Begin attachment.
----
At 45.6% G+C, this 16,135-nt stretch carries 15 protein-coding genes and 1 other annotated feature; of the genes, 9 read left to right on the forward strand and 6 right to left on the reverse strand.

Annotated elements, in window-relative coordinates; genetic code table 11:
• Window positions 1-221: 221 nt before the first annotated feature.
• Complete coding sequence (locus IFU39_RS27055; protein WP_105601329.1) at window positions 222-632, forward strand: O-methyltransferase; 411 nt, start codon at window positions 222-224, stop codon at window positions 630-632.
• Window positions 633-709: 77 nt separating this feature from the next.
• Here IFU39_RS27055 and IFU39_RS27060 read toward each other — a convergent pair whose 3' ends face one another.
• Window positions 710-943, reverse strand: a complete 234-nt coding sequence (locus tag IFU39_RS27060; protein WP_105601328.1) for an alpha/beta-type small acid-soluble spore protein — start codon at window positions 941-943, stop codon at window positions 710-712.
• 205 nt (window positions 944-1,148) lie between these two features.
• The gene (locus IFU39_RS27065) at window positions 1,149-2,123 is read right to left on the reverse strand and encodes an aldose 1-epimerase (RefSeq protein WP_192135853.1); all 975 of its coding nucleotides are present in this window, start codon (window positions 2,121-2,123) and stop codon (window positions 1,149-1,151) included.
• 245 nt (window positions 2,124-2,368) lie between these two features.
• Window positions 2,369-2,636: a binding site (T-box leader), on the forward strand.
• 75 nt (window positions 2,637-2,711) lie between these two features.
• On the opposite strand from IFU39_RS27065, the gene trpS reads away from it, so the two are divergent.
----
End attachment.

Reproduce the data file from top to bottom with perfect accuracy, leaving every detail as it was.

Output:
At 45.6% G+C, this 16,135-nt stretch carries 15 protein-coding genes and 1 other annotated feature; of the genes, 9 read left to right on the forward strand and 6 right to left on the reverse strand.

Annotated elements, in window-relative coordinates; genetic code table 11:
• Window positions 1-221: 221 nt before the first annotated feature.
• Complete coding sequence (locus IFU39_RS27055; protein WP_105601329.1) at window positions 222-632, forward strand: O-methyltransferase; 411 nt, start codon at window positions 222-224, stop codon at window positions 630-632.
• Window positions 633-709: 77 nt separating this feature from the next.
• Here IFU39_RS27055 and IFU39_RS27060 read toward each other — a convergent pair whose 3' ends face one another.
• Window positions 710-943, reverse strand: a complete 234-nt coding sequence (locus tag IFU39_RS27060; protein WP_105601328.1) for an alpha/beta-type small acid-soluble spore protein — start codon at window positions 941-943, stop codon at window positions 710-712.
• 205 nt (window positions 944-1,148) lie between these two features.
• The gene (locus IFU39_RS27065) at window positions 1,149-2,123 is read right to left on the reverse strand and encodes an aldose 1-epimerase (RefSeq protein WP_192135853.1); all 975 of its coding nucleotides are present in this window, start codon (window positions 2,121-2,123) and stop codon (window positions 1,149-1,151) included.
• 245 nt (window positions 2,124-2,368) lie between these two features.
• Window positions 2,369-2,636: a binding site (T-box leader), on the forward strand.
• 75 nt (window positions 2,637-2,711) lie between these two features.
• On the opposite strand from IFU39_RS27065, the gene trpS reads away from it, so the two are divergent.